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  • For IT and business leaders, the pressure to unveil new and updated technologies, systems and apps—while securing existing infrastructure—is overwhelming. Security concerns and risks seem to grow daily. Hackers and other cyber-criminals are smart, determined and well-funded. A recently released study commissioned by Trustwave, "2015 Security Pressures Report," offers insights into this rapidly changing space and how organizations are responding to it. The survey, which includes responses from more than 1,000 IT security professionals in the United States, the United Kingdom and Canada, found that there's growing pressure to roll out new technology projects (such as cloud and mobile applications) despite unresolved security issues. In addition, as security threats continue to grow, organizations are finding that they are understaffed and underfunded. Nevertheless, they must cope with mounting pressure from CEOs and other C-level executives to protect corporate information, and many must navigate increasingly complex IT environments that span partner organizations. Here are some of the key findings from the report:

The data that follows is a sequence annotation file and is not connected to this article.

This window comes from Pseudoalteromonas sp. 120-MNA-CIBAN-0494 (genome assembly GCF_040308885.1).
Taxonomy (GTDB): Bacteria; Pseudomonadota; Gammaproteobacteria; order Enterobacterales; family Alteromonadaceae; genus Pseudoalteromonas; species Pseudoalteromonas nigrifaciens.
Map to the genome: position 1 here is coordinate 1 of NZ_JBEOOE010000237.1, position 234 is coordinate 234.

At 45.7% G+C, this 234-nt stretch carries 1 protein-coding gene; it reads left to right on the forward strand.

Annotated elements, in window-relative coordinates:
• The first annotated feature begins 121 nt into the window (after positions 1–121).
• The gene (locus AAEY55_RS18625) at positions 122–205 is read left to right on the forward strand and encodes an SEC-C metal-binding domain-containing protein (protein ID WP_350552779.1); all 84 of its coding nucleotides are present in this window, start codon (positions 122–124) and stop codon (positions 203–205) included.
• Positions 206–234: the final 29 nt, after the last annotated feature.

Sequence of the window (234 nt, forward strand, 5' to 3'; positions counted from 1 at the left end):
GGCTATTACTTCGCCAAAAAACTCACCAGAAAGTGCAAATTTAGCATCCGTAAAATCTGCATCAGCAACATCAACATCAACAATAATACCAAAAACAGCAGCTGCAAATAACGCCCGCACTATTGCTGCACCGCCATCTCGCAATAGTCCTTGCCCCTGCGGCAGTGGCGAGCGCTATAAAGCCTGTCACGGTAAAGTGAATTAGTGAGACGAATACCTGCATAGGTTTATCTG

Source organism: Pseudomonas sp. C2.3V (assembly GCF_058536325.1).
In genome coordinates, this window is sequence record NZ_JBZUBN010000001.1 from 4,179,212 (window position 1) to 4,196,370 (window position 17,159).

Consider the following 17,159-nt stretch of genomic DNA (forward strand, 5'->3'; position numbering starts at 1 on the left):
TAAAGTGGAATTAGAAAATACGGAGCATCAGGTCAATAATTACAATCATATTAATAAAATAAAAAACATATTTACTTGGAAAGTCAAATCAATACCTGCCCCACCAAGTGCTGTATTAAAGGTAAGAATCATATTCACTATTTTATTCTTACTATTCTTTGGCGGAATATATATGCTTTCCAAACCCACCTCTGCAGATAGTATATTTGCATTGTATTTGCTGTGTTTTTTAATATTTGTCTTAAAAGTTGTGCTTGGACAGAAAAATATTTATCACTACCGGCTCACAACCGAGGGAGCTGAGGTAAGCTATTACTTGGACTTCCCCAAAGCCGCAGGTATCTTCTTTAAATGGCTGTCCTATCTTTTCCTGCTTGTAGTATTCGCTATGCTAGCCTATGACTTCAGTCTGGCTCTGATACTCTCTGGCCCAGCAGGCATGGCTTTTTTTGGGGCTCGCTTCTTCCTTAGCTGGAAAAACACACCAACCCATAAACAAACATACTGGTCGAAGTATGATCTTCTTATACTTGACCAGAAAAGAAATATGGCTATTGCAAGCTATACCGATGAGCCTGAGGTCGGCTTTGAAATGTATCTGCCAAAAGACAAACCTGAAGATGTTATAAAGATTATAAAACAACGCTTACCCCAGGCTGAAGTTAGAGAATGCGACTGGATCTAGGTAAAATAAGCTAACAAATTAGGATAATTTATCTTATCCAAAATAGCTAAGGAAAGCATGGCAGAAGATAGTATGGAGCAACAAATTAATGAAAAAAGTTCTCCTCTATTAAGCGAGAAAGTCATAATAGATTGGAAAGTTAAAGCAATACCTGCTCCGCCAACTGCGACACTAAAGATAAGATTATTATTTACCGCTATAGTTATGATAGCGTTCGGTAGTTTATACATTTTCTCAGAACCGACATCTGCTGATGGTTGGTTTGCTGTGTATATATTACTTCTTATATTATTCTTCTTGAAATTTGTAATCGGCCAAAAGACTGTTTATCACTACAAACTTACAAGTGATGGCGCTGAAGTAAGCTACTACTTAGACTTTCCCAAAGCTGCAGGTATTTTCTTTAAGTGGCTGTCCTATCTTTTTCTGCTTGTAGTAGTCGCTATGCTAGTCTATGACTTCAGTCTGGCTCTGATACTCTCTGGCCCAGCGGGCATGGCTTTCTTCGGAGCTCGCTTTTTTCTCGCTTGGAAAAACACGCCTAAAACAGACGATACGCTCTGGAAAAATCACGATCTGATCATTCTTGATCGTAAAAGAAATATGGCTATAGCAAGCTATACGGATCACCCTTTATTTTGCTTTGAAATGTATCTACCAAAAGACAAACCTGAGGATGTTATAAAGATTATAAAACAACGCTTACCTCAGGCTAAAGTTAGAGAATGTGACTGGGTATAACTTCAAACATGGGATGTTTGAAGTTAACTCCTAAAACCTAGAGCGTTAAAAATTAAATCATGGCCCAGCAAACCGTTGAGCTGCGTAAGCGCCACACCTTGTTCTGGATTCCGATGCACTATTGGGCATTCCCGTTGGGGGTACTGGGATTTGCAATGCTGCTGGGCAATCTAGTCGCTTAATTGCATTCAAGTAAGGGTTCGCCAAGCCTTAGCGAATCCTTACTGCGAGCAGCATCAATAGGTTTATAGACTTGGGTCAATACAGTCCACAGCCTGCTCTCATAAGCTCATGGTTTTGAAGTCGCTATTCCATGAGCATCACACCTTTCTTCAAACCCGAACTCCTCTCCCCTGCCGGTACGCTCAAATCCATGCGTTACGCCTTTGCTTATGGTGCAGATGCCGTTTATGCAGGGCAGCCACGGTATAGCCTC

• Incident response simulations provide companies with a detailed approach for responding to a cyber-attack and seeing how decisions are made during a crisis.